Liam Anderson's mother embraces Mathew Flame when found guilty of murder
An apprentice plumber who thought his best friend was a ghost when he murdered him was found not guilty of murder but guilty of homicide.
Mathew Flame pleaded not guilty to the murder of Liam Anderson, the son of Angry Anderson, Rose Tattoo singer.
After Thursday's NSW Supreme Court jury delivered its verdicts, Liam Anderson's mother Lindy hugged the man who killed her son.
Flame, 22, stomped Anderson twice shortly after sunrise on November 4, 2018 in a Queenscliff park on Sydney's northern beaches.
At the time, the prosecutor contended that Flame was delusional due to his voluntary use of drugs like cocaine, while the defense said he was afflicted by schizophrenia psychiatric disease.
Outside sentencing, Flame's counsel, Leonie Gittani, said her client was really moved" by his dead friend's mother's embrace.
She said he felt a little emotional but felt pleased at the verdicts.
"For him, it was a difficult journey and a tough journey for all," she said.
She hoped he'd get the help he wanted in prison.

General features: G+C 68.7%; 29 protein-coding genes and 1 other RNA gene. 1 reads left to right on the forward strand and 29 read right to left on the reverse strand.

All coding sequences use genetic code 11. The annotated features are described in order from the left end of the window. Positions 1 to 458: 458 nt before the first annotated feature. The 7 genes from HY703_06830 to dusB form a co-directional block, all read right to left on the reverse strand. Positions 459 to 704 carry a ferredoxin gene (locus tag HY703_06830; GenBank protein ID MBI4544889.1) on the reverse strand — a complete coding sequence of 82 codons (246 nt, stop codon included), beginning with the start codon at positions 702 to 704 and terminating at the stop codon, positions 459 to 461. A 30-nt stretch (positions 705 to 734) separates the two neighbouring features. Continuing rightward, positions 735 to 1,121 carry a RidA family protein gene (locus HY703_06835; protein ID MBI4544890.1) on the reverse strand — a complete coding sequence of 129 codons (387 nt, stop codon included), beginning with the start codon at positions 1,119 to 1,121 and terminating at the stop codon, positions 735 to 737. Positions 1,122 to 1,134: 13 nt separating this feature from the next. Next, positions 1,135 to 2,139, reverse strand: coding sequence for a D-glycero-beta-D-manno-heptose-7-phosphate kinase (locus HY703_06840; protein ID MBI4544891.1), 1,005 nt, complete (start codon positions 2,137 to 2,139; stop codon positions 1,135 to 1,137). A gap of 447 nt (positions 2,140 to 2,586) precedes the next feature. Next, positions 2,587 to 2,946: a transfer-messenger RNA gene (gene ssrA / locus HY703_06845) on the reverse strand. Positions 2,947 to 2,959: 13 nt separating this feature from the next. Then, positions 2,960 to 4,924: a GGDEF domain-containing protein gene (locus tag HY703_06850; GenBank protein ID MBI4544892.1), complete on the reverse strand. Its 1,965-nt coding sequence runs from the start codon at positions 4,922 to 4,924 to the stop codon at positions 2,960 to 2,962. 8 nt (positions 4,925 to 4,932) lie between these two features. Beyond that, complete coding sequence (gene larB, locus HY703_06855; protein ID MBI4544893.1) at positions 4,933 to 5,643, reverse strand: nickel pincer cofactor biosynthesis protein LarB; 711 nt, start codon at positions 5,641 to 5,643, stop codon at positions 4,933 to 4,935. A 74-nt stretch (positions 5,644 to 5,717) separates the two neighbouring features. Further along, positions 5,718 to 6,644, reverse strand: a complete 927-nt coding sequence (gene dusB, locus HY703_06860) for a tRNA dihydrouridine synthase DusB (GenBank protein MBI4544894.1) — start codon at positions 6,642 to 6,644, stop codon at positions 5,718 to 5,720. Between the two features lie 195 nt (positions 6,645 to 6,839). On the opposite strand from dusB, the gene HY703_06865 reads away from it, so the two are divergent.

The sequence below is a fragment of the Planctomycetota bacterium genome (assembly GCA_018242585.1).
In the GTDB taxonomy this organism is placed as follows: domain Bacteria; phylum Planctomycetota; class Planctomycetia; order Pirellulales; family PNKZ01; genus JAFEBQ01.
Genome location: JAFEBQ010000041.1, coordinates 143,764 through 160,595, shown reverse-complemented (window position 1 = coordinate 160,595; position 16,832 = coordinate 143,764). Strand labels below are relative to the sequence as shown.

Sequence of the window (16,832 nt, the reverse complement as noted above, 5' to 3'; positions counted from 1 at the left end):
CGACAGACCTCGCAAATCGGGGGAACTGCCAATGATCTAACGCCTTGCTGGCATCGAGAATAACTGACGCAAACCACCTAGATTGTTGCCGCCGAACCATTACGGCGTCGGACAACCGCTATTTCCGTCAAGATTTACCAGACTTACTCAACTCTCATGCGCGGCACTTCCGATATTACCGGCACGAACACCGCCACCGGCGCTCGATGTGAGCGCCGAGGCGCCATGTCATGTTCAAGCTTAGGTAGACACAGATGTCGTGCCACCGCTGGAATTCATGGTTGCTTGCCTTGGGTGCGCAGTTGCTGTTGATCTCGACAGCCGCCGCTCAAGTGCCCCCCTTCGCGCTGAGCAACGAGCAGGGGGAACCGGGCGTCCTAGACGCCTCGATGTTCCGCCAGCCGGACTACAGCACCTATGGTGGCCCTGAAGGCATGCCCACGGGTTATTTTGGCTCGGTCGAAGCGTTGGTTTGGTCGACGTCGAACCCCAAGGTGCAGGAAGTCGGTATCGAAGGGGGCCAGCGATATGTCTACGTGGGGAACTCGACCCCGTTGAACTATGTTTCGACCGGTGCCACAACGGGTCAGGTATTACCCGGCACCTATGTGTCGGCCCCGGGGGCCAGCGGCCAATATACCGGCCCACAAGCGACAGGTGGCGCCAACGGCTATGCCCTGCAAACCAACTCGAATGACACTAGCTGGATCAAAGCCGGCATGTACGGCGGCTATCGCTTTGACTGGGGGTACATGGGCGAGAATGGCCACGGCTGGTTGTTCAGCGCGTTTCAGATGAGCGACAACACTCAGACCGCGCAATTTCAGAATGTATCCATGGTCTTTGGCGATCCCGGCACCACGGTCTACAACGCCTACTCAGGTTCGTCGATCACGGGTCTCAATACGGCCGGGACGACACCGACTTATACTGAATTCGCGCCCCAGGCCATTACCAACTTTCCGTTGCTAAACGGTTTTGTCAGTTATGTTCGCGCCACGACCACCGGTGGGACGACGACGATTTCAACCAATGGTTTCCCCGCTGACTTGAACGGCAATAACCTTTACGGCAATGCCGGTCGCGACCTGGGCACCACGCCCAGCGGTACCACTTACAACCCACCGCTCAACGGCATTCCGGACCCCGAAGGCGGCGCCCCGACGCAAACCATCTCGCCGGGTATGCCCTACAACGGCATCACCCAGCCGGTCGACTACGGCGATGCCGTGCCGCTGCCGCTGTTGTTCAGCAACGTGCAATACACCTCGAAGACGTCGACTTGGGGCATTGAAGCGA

Flame and Anderson had been drinking with a group of mates every night, visiting Brookvale Restaurant, Darlinghurst's Burdekin Hotel and two-houses. mate's
Nadia Khalil testified that they came to her Queenscliff unit about 4am and Flame, who had taken ecstasy, was very hyped, very enthusiastic" after the friends had a nice night out party.
But Flame's attitude shifted - he got "quite closed off," was very hot and flushed, started taking off some clothes and walking out, followed by her and Anderson.
"We were concerned about him because he wasn't alone in a good headspace," she said.
She asked the couple to come in but Anderson said he's my best friend, I'd never abandon my best friend."
Police were then called to park after witnesses saw an emotionless man kicking a man on the ground, moving his head twice.
Then Flame rambled about Satan before claiming "I was possessed last night" and wondering "is anybody dead because of me? ”
He faces a hearing before Justice Richard Button on December 8.